Just then, one of the German patrol who was leading a snarling sniffer dog on a leash, rushed into the room to report that some partisans had been sighted nearby.

The death squad ran off in pursuit, leaving Paul and his family collapsed in tears.

The Germans later returned, discovered where the 12 Russians had been hiding, and shot six in cold blood. The rest escaped.

But the Nazis were not done with Paul Cieslar just yet.

Some years later, when Paul was 15, he and several of his mates were rounded up and taken back to Sternberg where they were forced to sign up for the Hitler Youth movement.

There were about 700 of them in Paul’s intake and they were ruthlessly indoctrinated into the Nazi philosophy and taught to use heavy arms including the German versions of the bazooka and grenade launching weapons.

For the desperate retreating Germans, these young boys were to be used as cannon fodder and thrown into the path of the all-conquering Russian artillery.

Paul and his special mate Jerzy, also 15, weren’t to know that of the 55,000 young people forced into the Hitler Youth, by 1945, 52,000 had been killed in combat.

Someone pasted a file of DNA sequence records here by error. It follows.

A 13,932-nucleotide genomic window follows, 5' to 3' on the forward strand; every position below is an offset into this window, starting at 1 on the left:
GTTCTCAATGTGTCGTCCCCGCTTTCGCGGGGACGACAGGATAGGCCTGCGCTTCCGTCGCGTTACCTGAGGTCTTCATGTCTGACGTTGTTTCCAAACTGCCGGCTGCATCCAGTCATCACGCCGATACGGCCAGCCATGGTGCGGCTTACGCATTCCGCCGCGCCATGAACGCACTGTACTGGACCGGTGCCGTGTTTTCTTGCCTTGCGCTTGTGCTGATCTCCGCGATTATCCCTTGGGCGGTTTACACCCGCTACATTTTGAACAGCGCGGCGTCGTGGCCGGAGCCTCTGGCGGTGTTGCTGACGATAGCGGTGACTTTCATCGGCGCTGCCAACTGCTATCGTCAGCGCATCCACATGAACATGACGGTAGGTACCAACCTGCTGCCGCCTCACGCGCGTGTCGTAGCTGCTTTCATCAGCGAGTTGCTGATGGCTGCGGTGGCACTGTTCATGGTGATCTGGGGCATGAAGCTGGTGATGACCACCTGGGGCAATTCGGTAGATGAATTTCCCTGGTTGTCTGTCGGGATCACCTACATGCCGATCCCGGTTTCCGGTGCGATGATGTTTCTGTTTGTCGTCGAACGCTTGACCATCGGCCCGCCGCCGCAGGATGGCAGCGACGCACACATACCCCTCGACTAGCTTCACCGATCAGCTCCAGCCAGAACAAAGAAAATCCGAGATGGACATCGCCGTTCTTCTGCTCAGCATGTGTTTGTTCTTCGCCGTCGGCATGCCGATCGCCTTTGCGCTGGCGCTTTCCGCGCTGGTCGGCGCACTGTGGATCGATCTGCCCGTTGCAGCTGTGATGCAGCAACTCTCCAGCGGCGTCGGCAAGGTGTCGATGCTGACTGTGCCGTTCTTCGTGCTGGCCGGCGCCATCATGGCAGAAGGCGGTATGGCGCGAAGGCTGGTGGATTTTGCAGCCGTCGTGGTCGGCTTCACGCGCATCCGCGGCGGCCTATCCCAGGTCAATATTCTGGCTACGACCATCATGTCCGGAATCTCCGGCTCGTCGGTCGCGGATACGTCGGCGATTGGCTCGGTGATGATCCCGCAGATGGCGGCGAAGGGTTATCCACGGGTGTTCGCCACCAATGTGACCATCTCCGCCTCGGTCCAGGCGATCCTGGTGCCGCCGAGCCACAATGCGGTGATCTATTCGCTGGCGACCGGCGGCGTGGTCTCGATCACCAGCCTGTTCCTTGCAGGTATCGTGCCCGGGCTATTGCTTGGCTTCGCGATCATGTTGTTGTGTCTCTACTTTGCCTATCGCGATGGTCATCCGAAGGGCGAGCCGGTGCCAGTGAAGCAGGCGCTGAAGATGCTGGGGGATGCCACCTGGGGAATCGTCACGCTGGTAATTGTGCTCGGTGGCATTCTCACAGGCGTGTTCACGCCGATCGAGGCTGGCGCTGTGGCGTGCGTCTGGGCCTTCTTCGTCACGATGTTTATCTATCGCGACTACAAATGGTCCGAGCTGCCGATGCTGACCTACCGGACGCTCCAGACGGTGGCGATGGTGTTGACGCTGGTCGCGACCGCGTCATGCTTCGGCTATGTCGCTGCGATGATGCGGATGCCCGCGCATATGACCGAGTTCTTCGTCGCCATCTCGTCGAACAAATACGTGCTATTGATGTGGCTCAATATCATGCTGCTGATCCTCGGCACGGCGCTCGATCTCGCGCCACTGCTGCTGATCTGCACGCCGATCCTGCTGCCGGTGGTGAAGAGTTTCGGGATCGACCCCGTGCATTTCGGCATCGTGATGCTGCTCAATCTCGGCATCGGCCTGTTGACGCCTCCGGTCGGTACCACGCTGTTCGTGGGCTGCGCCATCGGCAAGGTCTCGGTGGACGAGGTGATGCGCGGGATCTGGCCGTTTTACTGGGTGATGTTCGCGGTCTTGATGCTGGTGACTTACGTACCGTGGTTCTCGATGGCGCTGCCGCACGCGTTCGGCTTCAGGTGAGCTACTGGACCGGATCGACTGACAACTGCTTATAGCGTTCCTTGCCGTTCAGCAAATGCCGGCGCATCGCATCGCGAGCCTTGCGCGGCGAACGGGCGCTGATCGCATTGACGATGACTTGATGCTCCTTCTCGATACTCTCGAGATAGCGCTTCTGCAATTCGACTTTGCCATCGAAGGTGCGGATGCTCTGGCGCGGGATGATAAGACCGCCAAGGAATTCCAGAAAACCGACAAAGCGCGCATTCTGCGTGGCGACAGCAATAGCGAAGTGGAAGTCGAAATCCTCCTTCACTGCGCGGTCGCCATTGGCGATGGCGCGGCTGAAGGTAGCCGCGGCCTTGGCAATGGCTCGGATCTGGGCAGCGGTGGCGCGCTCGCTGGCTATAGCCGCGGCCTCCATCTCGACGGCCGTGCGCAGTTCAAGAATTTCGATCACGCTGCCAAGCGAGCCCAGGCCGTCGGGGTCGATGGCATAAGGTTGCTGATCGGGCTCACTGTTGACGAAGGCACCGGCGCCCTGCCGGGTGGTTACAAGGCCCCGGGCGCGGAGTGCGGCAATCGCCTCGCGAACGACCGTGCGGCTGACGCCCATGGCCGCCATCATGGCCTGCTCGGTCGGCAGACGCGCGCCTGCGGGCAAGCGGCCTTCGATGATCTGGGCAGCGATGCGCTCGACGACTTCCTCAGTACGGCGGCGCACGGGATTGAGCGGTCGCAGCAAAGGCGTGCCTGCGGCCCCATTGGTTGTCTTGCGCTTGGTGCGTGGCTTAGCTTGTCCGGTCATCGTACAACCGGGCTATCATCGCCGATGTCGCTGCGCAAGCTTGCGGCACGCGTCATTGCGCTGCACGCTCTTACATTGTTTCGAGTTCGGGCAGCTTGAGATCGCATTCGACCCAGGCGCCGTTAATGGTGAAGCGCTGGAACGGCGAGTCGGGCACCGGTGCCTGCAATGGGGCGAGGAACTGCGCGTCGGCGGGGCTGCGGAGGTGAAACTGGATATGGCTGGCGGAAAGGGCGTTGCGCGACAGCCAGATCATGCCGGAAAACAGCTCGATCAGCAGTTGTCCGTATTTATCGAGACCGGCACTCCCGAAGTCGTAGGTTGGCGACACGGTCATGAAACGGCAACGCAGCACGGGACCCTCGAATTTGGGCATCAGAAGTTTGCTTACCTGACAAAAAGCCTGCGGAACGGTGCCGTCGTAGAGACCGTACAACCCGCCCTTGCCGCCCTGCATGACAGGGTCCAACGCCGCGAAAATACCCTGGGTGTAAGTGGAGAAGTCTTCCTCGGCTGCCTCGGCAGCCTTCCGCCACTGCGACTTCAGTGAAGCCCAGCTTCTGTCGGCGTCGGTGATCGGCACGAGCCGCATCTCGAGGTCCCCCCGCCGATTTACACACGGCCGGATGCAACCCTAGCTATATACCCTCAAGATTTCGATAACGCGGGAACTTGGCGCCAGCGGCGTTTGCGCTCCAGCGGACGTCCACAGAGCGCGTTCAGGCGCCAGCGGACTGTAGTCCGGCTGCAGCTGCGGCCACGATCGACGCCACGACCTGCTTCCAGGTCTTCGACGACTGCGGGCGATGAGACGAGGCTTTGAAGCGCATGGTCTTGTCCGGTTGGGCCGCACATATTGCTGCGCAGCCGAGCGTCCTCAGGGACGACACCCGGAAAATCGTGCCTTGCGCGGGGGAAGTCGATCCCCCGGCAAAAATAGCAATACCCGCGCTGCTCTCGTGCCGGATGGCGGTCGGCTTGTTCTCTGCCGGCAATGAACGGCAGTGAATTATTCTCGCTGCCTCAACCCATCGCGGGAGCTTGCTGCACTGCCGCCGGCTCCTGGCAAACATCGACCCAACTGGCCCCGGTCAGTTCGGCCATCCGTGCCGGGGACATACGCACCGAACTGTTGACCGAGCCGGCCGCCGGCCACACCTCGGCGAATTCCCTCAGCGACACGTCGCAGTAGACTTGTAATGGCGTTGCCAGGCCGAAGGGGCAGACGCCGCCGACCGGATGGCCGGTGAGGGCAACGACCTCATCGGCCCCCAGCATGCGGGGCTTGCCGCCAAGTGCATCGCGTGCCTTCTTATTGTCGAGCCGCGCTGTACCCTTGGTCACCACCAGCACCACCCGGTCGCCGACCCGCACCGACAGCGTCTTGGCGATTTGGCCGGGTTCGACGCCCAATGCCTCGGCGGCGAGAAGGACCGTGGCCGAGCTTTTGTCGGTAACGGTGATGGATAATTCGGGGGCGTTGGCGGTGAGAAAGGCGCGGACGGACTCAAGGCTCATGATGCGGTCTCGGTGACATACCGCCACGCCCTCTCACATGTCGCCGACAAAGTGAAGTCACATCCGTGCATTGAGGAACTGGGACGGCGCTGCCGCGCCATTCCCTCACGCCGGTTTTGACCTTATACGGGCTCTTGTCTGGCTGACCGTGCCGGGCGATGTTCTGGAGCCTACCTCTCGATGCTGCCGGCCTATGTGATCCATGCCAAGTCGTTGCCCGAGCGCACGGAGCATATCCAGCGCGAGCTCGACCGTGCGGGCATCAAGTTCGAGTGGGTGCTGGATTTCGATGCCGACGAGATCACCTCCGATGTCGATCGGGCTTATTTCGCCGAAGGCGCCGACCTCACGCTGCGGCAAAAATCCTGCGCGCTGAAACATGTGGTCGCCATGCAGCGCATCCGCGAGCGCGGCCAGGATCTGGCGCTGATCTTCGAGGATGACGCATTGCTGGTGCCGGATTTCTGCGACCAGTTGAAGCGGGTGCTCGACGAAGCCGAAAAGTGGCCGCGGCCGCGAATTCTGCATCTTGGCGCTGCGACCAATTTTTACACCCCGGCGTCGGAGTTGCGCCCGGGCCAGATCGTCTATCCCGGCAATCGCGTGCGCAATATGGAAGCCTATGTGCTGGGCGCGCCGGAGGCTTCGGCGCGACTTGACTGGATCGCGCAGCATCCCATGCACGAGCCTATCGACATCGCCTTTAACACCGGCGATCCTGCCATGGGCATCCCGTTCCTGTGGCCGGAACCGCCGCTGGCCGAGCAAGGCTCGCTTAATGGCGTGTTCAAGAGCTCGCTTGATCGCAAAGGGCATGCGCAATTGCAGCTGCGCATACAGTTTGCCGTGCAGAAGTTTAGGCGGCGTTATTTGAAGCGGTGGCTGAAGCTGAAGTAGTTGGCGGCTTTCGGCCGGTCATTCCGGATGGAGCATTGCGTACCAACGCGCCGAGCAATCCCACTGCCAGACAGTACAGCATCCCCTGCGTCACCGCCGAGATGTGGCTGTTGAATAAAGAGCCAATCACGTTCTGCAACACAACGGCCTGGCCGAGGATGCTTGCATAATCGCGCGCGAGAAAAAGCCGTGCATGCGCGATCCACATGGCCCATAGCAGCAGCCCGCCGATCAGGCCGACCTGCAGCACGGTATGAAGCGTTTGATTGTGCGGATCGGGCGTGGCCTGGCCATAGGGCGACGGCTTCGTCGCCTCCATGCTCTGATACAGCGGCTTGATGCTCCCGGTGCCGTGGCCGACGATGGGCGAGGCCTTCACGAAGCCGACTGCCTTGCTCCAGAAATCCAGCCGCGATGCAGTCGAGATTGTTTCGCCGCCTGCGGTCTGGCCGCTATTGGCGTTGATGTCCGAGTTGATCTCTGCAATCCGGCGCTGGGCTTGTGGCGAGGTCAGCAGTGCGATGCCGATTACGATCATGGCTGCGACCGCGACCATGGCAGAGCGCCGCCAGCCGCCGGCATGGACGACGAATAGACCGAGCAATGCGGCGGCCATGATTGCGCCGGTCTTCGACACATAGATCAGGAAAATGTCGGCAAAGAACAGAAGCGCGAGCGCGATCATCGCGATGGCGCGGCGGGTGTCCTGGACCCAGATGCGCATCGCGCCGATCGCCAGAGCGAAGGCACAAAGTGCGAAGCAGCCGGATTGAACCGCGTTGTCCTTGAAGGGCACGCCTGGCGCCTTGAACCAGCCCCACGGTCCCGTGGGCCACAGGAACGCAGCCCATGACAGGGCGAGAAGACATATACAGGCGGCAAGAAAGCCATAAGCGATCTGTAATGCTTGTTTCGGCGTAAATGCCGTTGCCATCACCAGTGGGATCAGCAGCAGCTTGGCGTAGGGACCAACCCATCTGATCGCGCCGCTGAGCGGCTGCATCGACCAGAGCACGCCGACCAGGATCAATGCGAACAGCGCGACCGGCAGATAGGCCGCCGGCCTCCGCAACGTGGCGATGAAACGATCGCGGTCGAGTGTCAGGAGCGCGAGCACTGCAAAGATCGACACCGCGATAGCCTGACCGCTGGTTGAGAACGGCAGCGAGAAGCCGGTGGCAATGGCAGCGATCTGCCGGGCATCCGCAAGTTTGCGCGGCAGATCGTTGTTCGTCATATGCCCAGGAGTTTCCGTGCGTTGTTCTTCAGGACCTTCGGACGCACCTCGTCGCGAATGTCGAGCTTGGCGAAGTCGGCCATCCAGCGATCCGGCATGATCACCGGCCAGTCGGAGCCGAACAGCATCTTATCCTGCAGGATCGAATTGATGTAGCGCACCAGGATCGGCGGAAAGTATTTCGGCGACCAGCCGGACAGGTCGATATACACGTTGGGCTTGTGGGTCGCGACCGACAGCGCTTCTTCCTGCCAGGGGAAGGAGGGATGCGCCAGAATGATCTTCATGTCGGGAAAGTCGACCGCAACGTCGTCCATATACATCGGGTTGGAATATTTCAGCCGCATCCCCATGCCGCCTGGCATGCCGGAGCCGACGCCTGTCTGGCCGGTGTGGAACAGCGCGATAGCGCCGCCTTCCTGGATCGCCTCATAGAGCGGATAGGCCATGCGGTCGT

What they did know, was that they were soon to be sent to the front and that their chances of survival were dim.

They decided on a daring but simple escape plan. One morning, in February 1945, they approached their commanding officer, a dyed-in-the-wool Prussian zealot, and asked if they could go to the nearby swimming baths.

Amazingly enough he agreed, but warned them to be back in camp by 2pm.

They ran for it, and spent the next eight days dodging German patrols and running towards the advancing Russians.

For the next few months Paul hid out in the hills, became a shepherd and used his farming skills to stay alive. At one stage he was suspected of being a spy and was almost shot by a Russian woman agent who was parachuted into the area. But he escaped again and survived and only came down from the hills when the war eventually ended.

Today, here in Australia, Paul Cieslar is now 85, and a well-respected Adventist pastor in Melbourne.

His wartime adventures outlined here are just some of the miracle escapes the teenage Pole and his friends experienced as the Russian tanks rolled in to drive the Nazi war machine out of Poland and Czechoslavakia.

“Amazingly enough, Paul today is a wonderfully relaxed, thoroughly humorous character, a generous family man and grandfather who shows absolutely no signs of suffering the post-traumatic stress that you’d expect from a human being who had to endure what he did,” Melbourne author Jeff Steel told Go55s.